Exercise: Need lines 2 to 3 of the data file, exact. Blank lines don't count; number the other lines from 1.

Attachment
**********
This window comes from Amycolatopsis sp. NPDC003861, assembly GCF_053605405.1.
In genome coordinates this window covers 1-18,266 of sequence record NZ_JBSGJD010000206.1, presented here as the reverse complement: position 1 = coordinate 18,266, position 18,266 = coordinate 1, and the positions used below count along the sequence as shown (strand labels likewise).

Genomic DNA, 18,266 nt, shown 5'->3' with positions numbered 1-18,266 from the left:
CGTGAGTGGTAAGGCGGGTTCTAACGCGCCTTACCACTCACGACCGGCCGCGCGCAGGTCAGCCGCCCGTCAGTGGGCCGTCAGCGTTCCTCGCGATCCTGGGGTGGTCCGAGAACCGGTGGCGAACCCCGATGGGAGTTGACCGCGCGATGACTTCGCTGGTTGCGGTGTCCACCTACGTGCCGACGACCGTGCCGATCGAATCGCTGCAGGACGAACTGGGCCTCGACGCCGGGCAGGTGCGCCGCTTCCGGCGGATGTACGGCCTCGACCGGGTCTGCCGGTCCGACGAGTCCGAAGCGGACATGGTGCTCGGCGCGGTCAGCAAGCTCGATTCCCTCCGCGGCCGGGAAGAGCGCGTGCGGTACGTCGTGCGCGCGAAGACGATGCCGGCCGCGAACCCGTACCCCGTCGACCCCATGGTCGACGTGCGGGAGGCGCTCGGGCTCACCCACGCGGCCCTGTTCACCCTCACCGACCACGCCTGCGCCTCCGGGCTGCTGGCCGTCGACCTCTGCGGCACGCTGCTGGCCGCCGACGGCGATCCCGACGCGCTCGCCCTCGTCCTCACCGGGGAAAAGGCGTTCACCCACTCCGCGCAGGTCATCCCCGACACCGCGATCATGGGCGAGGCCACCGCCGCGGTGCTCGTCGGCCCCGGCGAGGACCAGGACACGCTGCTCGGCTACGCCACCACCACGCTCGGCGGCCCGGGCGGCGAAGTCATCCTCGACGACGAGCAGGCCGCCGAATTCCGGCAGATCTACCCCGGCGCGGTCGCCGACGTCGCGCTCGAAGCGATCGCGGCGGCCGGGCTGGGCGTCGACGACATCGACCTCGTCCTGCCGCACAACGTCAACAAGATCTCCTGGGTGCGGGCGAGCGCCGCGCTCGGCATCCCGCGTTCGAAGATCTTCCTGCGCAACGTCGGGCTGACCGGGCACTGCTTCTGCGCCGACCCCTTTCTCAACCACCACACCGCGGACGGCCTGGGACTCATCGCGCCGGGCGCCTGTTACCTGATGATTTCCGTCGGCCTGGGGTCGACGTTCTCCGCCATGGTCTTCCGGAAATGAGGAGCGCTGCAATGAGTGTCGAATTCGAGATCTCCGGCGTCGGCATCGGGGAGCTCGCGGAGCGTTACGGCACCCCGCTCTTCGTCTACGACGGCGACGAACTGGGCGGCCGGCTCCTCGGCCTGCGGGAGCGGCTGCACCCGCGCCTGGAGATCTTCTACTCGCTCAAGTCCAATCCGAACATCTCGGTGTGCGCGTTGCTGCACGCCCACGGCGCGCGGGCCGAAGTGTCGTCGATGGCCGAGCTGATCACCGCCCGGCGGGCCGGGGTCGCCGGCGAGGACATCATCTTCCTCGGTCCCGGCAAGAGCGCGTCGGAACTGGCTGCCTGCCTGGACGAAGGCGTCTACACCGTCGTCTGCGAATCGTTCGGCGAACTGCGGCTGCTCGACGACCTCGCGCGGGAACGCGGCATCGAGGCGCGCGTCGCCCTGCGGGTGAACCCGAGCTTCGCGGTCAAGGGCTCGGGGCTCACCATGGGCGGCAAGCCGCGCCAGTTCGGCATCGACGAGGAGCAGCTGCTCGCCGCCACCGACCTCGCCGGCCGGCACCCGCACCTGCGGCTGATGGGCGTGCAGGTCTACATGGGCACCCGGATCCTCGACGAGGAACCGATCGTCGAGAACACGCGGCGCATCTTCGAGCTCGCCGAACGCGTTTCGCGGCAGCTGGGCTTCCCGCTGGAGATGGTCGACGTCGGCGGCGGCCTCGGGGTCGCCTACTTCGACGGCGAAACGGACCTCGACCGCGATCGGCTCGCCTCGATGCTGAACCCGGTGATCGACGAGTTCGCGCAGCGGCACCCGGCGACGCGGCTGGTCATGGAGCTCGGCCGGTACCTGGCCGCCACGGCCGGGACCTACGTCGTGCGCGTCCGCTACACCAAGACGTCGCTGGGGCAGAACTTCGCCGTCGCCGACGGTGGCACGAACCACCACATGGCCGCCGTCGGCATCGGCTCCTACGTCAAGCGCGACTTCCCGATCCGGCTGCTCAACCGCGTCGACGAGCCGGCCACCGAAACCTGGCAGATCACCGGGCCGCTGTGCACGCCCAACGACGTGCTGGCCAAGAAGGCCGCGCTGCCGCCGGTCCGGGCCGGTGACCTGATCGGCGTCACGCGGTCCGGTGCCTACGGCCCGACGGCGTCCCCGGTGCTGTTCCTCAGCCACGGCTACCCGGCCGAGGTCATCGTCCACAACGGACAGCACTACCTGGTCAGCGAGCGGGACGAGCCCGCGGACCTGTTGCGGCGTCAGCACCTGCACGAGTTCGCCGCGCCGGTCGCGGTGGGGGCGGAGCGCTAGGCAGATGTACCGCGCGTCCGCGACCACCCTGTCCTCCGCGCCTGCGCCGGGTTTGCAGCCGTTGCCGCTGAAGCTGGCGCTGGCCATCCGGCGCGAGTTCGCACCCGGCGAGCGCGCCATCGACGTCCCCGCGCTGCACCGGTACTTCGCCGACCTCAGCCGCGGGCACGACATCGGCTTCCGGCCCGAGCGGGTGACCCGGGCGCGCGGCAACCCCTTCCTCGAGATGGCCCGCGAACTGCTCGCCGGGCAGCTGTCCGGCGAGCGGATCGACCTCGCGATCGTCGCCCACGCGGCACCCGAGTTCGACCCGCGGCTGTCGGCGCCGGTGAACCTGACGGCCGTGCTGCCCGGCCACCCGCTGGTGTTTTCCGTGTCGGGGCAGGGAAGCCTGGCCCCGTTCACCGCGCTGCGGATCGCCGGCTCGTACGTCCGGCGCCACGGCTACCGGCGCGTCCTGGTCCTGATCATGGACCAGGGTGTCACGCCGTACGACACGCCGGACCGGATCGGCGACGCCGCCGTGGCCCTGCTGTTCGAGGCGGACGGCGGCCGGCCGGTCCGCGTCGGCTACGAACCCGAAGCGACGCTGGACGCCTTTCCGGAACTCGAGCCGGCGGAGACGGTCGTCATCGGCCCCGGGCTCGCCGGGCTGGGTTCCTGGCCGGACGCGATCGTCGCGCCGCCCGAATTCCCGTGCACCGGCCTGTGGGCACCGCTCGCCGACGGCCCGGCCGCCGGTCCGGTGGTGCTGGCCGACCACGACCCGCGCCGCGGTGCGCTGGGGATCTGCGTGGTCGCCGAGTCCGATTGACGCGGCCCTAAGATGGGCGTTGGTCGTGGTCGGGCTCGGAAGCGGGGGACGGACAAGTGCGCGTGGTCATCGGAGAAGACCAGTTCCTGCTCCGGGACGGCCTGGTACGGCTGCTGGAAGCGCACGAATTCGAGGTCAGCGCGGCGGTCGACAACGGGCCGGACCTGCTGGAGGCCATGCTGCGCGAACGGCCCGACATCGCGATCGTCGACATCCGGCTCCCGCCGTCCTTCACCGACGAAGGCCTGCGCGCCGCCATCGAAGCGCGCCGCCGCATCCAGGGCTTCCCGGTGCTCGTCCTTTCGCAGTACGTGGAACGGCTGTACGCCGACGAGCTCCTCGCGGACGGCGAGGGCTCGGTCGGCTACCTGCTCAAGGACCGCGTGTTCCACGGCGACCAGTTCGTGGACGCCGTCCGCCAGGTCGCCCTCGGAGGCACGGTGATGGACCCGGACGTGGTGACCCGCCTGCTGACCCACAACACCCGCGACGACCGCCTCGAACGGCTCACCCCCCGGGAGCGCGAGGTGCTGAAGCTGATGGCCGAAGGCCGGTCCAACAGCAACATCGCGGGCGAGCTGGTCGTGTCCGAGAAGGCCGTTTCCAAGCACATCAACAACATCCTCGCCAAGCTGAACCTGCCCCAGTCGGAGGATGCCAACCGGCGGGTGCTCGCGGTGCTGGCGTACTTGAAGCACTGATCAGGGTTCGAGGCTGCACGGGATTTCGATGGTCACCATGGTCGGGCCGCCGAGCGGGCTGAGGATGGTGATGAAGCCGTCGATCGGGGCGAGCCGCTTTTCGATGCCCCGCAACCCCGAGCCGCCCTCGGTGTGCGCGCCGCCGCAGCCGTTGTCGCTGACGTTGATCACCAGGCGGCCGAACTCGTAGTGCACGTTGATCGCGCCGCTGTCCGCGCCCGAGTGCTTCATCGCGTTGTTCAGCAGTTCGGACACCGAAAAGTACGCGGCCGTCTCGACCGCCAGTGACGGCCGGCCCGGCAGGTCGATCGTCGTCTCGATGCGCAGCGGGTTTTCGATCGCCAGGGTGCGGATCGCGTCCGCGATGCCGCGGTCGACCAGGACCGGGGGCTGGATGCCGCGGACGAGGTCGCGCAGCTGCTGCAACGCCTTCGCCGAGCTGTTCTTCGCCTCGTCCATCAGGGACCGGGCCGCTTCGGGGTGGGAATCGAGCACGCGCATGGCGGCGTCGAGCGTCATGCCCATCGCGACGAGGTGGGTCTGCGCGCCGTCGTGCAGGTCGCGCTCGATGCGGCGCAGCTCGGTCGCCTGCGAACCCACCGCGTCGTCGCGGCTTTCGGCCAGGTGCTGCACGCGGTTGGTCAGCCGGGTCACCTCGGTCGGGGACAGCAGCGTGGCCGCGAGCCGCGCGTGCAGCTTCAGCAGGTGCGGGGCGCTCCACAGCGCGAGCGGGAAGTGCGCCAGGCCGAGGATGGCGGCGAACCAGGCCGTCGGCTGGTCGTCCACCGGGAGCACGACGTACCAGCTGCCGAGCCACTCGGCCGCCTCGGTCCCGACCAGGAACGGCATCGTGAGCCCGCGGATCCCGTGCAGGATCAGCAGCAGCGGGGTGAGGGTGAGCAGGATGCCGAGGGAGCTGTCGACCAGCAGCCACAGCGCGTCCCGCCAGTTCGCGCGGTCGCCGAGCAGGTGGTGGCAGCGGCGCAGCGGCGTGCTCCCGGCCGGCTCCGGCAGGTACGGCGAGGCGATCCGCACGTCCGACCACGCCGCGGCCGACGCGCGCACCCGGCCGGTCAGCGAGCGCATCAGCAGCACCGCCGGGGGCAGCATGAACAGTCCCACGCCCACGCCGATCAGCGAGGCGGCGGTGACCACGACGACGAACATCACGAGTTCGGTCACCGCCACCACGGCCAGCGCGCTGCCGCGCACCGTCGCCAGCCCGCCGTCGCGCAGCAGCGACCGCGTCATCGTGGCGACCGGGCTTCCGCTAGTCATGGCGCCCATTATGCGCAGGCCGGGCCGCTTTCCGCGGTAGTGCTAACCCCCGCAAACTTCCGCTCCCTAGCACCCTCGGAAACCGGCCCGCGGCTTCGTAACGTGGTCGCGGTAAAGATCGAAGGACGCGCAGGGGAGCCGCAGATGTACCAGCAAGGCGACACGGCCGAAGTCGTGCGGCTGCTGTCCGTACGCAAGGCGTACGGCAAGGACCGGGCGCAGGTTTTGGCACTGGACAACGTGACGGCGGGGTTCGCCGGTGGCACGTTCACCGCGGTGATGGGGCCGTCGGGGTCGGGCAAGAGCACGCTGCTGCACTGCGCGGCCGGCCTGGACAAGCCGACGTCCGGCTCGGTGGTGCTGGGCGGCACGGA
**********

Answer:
In genome coordinates this window covers 1-18,266 of sequence record NZ_JBSGJD010000206.1, presented here as the reverse complement: position 1 = coordinate 18,266, position 18,266 = coordinate 1, and the positions used below count along the sequence as shown (strand labels likewise).

Genomic DNA, 18,266 nt, shown 5'->3' with positions numbered 1-18,266 from the left: